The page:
Today’s papal audiences

His Hermeneuticalness, Fr. Finigan, picked up on the interesting make up of the papal audiences in today’s Bolletino (my emphasis):

    LE UDIENZE , 10.07.2009   

    Il Santo Padre ha ricevuto questa mattina in Udienza:

    S.E. il Signor Héctor Federico Ling Altamirano, Ambasciatore del Messico presso la Santa Sede, in occasione della presentazione delle Lettere Credenziali; Card. Giovanni Battista Re, Prefetto della Congregazione per i Vescovi; Card. Agostino Vallini, Vicario Generale di Sua Santità per la Diocesi di Roma.

    Il Papa riceve questa mattina in Udienza:

    S.E. Mons. Albert Malcolm Ranjith Patabendige Don, Arcivescovo di Colombo (Sri Lanka).

    Il Santo Padre riceve questo pomeriggio in Udienza:

    S.E. il Signor Barack Obama, Presidente degli Stati Uniti d’America, con la Consorte, e Seguito.


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  1. Mary says:

    That’s an elegant way to translate ‘First Lady,’ ‘La Consorte.’

  2. James says:

    Ok, I’ll bite. What makes Ranjith’s visit so odd?

  3. Jeannie says:


    I think “la Consorte” is just “Wife”, not “First Lady”. I have been referred to in that way, and I can assure you I am not married to a head of state. :^)

  4. Malcom Ranjith. Well, the President is in good company.

    The President aside, is Ranjith’s audience normal routine or may we begin to wonder what it’s about (though we’ll likely never know).

  5. P. McGrath says:

    No, the point is that the President of the United States is at the bottom of the list.

  6. Prof. Basto says:

    Maybe Archbishop Ranjith paid the Holy Father a goodbye visit before his departure from Rome to Sri Lanka, where he is scheduled to take possession of his See on August 1st.

    [Wishful thinking] Or perhaps the Pope called him in to ask if he accepts a red hat to be delivered at the next consistory. [/Wishful thinking].

  7. Prof. Basto says:

    P. McGraf,

    That’s normal. The list is always presented in the cronological order of audiences, from the first to the last. The President was the last person to be received.

    So, the Holy See Press Office listed (in the usual order it uses) first the people that the pope had received in the morning, then the people that the Holy Father would still receive that morning, and then the people that the Holy Father would receive in the afternoon.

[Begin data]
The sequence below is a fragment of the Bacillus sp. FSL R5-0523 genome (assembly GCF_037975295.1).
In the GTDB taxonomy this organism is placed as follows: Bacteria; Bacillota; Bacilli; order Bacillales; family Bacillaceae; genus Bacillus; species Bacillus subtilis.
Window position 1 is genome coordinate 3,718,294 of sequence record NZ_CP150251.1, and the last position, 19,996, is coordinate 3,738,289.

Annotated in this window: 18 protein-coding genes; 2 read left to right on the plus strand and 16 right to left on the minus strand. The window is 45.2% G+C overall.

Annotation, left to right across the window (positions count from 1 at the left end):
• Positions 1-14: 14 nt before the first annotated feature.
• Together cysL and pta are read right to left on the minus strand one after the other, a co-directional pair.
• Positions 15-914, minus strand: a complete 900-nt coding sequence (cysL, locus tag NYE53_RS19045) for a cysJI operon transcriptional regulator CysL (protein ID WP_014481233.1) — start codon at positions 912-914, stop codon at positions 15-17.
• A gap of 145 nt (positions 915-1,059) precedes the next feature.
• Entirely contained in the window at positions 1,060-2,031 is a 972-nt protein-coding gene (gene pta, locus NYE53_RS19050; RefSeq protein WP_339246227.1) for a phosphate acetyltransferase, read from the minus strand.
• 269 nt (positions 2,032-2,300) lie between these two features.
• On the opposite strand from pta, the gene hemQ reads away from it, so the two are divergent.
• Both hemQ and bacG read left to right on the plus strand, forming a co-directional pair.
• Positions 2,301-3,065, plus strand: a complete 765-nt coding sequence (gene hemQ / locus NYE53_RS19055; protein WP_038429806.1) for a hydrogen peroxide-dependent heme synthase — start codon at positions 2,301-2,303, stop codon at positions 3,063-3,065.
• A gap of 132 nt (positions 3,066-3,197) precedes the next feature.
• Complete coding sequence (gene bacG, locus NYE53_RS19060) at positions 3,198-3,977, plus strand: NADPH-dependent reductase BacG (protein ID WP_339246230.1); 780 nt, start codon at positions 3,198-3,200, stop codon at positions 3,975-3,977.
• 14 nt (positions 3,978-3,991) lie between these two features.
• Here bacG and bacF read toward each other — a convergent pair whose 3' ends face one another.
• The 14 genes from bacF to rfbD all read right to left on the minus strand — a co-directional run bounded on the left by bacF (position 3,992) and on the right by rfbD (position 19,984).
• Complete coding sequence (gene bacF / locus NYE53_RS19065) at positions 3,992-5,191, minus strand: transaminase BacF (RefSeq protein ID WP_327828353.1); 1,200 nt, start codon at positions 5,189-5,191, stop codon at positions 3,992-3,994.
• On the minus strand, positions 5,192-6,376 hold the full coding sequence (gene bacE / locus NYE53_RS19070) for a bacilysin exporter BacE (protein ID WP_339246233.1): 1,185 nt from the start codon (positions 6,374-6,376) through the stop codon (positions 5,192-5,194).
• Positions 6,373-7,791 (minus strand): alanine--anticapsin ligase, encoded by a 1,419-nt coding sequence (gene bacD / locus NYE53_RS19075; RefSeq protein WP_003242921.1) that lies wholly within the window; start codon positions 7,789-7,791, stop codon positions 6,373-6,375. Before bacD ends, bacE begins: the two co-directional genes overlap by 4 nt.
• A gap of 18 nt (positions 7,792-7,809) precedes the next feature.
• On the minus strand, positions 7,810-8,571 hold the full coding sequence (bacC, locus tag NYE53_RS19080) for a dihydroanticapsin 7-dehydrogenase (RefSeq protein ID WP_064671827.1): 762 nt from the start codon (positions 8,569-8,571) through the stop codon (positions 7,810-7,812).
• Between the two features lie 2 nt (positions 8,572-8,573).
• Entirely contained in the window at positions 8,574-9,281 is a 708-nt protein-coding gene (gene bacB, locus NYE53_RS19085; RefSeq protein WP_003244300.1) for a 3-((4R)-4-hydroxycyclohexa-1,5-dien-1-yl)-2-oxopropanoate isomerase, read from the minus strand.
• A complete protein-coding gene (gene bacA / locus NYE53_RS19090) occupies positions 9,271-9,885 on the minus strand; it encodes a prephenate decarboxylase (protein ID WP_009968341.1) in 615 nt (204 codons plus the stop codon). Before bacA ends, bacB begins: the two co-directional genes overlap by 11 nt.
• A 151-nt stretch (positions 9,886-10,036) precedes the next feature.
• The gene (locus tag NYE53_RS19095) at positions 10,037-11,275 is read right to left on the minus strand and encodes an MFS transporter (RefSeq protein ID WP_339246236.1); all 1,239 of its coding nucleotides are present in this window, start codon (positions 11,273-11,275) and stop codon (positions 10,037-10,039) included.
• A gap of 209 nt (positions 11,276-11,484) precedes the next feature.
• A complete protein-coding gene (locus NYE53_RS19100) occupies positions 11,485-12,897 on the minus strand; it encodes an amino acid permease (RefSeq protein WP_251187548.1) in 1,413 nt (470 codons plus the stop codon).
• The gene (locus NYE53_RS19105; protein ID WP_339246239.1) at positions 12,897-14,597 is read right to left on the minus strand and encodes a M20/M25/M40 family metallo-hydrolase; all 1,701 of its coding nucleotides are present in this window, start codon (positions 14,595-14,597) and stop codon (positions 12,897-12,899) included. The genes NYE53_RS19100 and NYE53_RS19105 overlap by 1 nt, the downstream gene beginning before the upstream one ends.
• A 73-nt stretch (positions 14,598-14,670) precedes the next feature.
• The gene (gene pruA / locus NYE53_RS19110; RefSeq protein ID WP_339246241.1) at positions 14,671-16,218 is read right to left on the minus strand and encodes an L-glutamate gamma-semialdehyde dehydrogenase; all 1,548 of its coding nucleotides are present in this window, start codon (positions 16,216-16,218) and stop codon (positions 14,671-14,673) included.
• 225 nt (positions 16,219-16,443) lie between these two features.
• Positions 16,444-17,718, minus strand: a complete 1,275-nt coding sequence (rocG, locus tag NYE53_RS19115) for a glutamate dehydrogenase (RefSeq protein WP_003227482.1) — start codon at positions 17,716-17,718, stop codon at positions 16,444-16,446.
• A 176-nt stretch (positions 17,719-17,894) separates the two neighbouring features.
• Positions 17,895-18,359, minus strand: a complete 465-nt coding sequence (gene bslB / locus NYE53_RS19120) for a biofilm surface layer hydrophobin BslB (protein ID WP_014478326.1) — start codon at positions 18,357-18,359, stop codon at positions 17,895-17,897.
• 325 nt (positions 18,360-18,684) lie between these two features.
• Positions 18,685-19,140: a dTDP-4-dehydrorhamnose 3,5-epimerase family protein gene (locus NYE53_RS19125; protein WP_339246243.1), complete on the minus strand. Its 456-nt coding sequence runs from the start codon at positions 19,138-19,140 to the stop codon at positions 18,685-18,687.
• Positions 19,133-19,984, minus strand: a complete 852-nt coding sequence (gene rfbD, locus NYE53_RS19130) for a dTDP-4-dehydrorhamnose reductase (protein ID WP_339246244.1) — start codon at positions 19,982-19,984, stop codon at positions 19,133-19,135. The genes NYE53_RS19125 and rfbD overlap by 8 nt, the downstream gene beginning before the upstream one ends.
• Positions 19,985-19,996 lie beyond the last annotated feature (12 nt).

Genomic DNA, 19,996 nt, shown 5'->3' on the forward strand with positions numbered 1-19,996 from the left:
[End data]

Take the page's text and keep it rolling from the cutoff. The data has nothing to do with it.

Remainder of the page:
8. P. McGrath: He was the last audience of the day.

  9. Steve says:

    Would the Church be better off if the Pope simply dissolved the “audiences,” incredibly long Encyclicals that virtually nobody reads, and such and simply spent his days pastoring in Rome, roaming the streets preaching the Gospel, feeding the hungry and tending to the poor and ill?

    Would such a reform of the Papacy would reinvigorate the Church and Catholic identity?

    (I realize that his exclusive return to the TLM would be the best way for the Pope to reinvigorate Catholic identity. But the Pope has made it clear that he doesn’t have any desire to do that.)

  10. Hidden One says:

    Steve, no. On all counts, to every question and to the stuff you put in brackets.

  11. What a charmingly antique picture of contemporary Rome! I can see the hungry
    in their picturesque rags, in ancient doorways, as feral dogs lick their
    sores. Then there’s the horse-drawn dead cart passing by on the street, with a warning
    bell. And look, over there! A saintly knight cutting his cloak in twain! And
    in this corner, a humble infirmary where nuns are grinding up poltices. Let’s
    get the octogenarian pope down here to preach, book in hand, amid the refuse,
    and give sustenence to the groaning peasants of Rome. Of course, thousands can
    see him better from St. Peter’s Square, but never mind that. And never mind that the teeming
    hungry of 21st century Rome tend to be alley cats! O my! Does no-one think
    of our feline brothers? Get him out there with a basket of dolphin-friendly fish.

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